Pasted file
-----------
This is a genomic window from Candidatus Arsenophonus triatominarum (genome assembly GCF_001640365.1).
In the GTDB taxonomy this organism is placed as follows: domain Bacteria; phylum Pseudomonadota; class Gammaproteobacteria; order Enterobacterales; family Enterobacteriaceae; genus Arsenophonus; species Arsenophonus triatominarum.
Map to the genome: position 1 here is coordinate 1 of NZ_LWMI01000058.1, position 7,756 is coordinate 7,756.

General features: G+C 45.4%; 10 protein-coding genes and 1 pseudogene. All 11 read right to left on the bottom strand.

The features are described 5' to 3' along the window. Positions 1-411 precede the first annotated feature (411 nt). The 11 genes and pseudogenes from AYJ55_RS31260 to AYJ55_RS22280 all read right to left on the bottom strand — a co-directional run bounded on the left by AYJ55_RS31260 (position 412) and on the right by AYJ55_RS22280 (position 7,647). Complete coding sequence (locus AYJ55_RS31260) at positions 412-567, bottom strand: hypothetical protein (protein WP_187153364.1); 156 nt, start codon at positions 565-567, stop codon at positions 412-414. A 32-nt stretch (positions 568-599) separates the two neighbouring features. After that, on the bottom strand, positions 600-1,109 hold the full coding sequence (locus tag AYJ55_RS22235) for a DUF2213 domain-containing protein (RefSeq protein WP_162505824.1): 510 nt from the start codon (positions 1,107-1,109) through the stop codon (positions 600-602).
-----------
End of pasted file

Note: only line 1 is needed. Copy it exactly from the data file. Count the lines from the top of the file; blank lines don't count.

This is a genomic window from Candidatus Arsenophonus triatominarum (genome assembly GCF_001640365.1).